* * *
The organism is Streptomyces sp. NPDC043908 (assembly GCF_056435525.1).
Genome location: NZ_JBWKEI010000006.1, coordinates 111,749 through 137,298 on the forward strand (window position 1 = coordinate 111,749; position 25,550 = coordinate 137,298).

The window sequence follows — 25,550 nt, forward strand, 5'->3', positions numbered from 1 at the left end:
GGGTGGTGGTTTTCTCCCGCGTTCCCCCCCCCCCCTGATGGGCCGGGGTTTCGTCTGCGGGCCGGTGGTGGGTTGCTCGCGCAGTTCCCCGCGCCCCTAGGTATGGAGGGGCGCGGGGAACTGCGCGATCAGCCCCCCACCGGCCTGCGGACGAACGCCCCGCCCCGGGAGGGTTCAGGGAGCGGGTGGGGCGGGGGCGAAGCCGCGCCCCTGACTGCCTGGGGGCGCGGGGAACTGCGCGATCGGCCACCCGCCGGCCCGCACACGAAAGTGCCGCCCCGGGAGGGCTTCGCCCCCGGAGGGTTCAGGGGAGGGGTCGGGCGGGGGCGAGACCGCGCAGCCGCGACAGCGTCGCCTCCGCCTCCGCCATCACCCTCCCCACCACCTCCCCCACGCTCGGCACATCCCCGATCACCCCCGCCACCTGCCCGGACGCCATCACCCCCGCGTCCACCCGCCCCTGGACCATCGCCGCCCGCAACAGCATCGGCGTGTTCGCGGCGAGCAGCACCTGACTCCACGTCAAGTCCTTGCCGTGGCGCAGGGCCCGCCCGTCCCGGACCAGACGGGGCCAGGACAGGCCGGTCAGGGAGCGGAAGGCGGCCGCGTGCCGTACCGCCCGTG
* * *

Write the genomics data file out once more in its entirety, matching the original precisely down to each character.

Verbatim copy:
The organism is Streptomyces sp. NPDC043908 (assembly GCF_056435525.1).
Genome location: NZ_JBWKEI010000006.1, coordinates 111,749 through 137,298 on the forward strand (window position 1 = coordinate 111,749; position 25,550 = coordinate 137,298).

The window sequence follows — 25,550 nt, forward strand, 5'->3', positions numbered from 1 at the left end:
GGGTGGTGGTTTTCTCCCGCGTTCCCCCCCCCCCCTGATGGGCCGGGGTTTCGTCTGCGGGCCGGTGGTGGGTTGCTCGCGCAGTTCCCCGCGCCCCTAGGTATGGAGGGGCGCGGGGAACTGCGCGATCAGCCCCCCACCGGCCTGCGGACGAACGCCCCGCCCCGGGAGGGTTCAGGGAGCGGGTGGGGCGGGGGCGAAGCCGCGCCCCTGACTGCCTGGGGGCGCGGGGAACTGCGCGATCGGCCACCCGCCGGCCCGCACACGAAAGTGCCGCCCCGGGAGGGCTTCGCCCCCGGAGGGTTCAGGGGAGGGGTCGGGCGGGGGCGAGACCGCGCAGCCGCGACAGCGTCGCCTCCGCCTCCGCCATCACCCTCCCCACCACCTCCCCCACGCTCGGCACATCCCCGATCACCCCCGCCACCTGCCCGGACGCCATCACCCCCGCGTCCACCCGCCCCTGGACCATCGCCGCCCGCAACAGCATCGGCGTGTTCGCGGCGAGCAGCACCTGACTCCACGTCAAGTCCTTGCCGTGGCGCAGGGCCCGCCCGTCCCGGACCAGACGGGGCCAGGACAGGCCGGTCAGGGAGCGGAAGGCGGCCGCGTGCCGTACCGCCCGTG